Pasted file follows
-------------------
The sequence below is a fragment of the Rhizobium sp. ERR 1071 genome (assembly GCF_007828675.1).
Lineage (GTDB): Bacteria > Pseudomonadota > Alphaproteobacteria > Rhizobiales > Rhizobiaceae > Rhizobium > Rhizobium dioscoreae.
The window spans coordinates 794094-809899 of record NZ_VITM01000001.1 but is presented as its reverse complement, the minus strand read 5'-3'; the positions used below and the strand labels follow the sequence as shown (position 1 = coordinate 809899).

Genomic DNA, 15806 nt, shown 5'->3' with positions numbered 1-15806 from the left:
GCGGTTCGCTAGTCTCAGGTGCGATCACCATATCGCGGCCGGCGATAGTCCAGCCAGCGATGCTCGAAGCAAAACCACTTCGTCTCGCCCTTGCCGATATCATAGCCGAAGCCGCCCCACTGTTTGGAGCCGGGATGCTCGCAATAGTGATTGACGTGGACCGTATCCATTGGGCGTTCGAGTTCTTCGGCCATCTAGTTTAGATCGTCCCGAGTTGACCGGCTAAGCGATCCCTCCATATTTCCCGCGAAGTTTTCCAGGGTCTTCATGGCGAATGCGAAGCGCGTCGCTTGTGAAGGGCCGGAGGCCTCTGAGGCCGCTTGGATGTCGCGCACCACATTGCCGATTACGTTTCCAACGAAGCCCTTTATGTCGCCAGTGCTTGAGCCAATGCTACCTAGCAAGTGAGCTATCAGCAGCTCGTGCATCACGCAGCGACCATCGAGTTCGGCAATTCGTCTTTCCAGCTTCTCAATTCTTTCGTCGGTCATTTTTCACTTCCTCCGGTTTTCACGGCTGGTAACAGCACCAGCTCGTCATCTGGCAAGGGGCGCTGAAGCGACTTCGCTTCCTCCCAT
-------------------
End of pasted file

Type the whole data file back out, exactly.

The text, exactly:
The sequence below is a fragment of the Rhizobium sp. ERR 1071 genome (assembly GCF_007828675.1).
Lineage (GTDB): Bacteria > Pseudomonadota > Alphaproteobacteria > Rhizobiales > Rhizobiaceae > Rhizobium > Rhizobium dioscoreae.
The window spans coordinates 794094-809899 of record NZ_VITM01000001.1 but is presented as its reverse complement, the minus strand read 5'-3'; the positions used below and the strand labels follow the sequence as shown (position 1 = coordinate 809899).

Genomic DNA, 15806 nt, shown 5'->3' with positions numbered 1-15806 from the left:
GCGGTTCGCTAGTCTCAGGTGCGATCACCATATCGCGGCCGGCGATAGTCCAGCCAGCGATGCTCGAAGCAAAACCACTTCGTCTCGCCCTTGCCGATATCATAGCCGAAGCCGCCCCACTGTTTGGAGCCGGGATGCTCGCAATAGTGATTGACGTGGACCGTATCCATTGGGCGTTCGAGTTCTTCGGCCATCTAGTTTAGATCGTCCCGAGTTGACCGGCTAAGCGATCCCTCCATATTTCCCGCGAAGTTTTCCAGGGTCTTCATGGCGAATGCGAAGCGCGTCGCTTGTGAAGGGCCGGAGGCCTCTGAGGCCGCTTGGATGTCGCGCACCACATTGCCGATTACGTTTCCAACGAAGCCCTTTATGTCGCCAGTGCTTGAGCCAATGCTACCTAGCAAGTGAGCTATCAGCAGCTCGTGCATCACGCAGCGACCATCGAGTTCGGCAATTCGTCTTTCCAGCTTCTCAATTCTTTCGTCGGTCATTTTTCACTTCCTCCGGTTTTCACGGCTGGTAACAGCACCAGCTCGTCATCTGGCAAGGGGCGCTGAAGCGACTTCGCTTCCTCCCAT